2022-05-10| Trials & Approvals

Eisai to File Another Biogen-Partnered Alzheimer’s Drug After Confidence Hit

by Fujie Tham
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After being granted a fast-track label by the FDA in late-2021, Eisai and Biogen have completed the rolling submission for their next Alzheimer’s therapeutic – lecanemab. Japanese Eisai will oversee the regulatory process this time, following Biogen’s bumpy Aduhelm led.

Lecanemab, both companies’ follow-up to Aduhelm, is an anti-amyloid beta protofibril antibody, designed to treat mild cognitive impairment due to Alzheimer’s. If FDA accepts its Biologics License Application (BLA), Eisai could receive a response from the FDA in under 6 months instead of 10. 

FDA agreed that the currently running ​​Clarity AD Phase III study, when completed, can serve to verify clinical benefits of lecanemab. Relying upon trial results, Eisai may submit for full approval of lecanemab to the FDA in the 2022 fiscal year, despite the doubtful watchers who witnessed the latest European withdrawal in addition to a series of controversies. 

Related article: From Forbidden Drugs to Psychotropic Cures: A “Psychedelic Boom” Breaks New Ground in Treating Mental Illnesses


Rough Marketing Journey for Alzheimer’s Therapeutics


Since the US marketing approval of Aduhelm in 2021, Biogen anticipated blockbusting sales of tens of billions of dollars, but ended up in a dispute with the US Centers for Medicare & Medicaid Services (CMS), huge layoffs, and last month’s withdrawal from Europe. Earlier this week, Biogen decided to replace its CEO and cut Aduhelm’s budgets, only retaining minimal resources to make Aduhelm available to current US Alzheimer’s patients to save $500M annually.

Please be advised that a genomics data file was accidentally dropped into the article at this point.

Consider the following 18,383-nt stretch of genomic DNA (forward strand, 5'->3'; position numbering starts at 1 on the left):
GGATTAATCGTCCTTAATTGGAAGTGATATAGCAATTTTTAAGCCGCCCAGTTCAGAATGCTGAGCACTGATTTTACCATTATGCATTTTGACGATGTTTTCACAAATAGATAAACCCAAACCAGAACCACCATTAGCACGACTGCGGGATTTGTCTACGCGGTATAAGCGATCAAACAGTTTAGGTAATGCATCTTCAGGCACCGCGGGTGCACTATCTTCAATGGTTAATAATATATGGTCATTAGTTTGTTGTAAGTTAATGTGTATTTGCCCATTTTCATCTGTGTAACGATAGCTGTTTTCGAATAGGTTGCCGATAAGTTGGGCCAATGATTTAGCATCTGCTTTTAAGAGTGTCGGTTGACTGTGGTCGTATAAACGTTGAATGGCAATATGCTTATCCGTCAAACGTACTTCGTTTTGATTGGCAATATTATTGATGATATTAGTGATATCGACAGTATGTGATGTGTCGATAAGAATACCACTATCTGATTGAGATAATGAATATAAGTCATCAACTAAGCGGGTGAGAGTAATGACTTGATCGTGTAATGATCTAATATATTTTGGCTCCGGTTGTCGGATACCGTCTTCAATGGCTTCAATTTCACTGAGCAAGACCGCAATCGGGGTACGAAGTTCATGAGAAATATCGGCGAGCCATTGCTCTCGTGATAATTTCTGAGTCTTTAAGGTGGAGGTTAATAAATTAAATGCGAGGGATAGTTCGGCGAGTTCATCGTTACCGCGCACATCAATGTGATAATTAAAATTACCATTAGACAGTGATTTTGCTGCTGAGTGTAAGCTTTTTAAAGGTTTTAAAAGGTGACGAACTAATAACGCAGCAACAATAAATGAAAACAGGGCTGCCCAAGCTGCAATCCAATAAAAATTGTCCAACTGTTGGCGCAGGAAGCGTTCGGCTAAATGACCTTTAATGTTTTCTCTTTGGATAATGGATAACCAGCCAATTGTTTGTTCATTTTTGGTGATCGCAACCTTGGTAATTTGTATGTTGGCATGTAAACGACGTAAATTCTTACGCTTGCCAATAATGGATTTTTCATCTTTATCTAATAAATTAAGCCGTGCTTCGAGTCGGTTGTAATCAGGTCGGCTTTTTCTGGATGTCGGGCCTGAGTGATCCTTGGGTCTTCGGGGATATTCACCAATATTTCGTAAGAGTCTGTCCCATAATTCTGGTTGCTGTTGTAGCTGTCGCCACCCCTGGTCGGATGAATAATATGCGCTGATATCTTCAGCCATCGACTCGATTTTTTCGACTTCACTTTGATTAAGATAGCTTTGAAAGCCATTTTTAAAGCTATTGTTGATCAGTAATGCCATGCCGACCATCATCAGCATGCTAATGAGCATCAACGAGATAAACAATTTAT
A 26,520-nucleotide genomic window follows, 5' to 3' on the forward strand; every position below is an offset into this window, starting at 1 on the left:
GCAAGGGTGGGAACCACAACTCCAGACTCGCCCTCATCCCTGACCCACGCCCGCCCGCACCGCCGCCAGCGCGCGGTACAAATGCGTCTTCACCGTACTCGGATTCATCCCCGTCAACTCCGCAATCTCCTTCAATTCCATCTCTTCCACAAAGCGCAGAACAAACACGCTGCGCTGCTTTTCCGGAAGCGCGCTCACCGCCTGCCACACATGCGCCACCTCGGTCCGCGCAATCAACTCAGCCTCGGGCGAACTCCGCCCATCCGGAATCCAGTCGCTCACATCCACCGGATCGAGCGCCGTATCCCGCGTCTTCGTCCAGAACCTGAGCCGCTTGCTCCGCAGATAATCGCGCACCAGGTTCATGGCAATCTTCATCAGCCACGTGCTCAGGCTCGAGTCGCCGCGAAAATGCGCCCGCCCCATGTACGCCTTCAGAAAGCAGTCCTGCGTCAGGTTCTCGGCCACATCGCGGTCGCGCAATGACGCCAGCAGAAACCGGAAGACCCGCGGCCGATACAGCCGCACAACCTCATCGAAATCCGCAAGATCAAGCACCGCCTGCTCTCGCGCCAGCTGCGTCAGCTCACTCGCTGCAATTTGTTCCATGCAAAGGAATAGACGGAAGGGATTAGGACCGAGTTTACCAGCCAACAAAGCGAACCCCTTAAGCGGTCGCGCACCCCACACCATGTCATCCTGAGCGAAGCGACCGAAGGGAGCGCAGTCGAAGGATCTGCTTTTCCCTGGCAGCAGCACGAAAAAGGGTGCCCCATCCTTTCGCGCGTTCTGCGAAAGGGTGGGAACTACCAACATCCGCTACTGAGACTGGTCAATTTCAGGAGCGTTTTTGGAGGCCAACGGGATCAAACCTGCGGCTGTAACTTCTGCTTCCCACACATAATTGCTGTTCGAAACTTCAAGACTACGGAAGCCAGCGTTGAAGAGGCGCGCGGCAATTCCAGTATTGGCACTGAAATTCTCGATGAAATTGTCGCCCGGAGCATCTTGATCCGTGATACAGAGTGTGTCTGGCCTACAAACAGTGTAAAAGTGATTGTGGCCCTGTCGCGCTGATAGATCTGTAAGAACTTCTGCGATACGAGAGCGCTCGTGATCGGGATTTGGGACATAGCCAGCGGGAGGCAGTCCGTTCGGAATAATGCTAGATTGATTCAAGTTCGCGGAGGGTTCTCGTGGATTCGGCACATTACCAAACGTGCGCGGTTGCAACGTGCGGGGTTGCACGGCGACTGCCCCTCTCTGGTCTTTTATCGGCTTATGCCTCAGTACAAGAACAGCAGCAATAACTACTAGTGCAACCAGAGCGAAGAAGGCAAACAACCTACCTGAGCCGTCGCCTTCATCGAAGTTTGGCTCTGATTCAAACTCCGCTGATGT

Unlike Aduhelm which regulators argued against for its unconvincing effectiveness, the duo already started their vital lecanemab Clarity AD Phase III study to address doubts on clinical effectiveness. However, lecanemab will still need the CMS’s coverage greenlight to reach patients across the US.

Multiple players are gaining on Alzheimer’s drugs, Eli Lilly, Eisai, Roche, Diadem, and ProMis Neurosciences have medications in multiple development stages. Roche’s Genentech and Eli Lilly are working hard to advance the final clinical phase of their anti-amyloid drugs. In particular, Eli Lilly has high expectations for its Donanemab, which also received expedited approval from the FDA, and Genentech indicated that it will follow the standard FDA review process and expects to reveal clinical data in late 2022.

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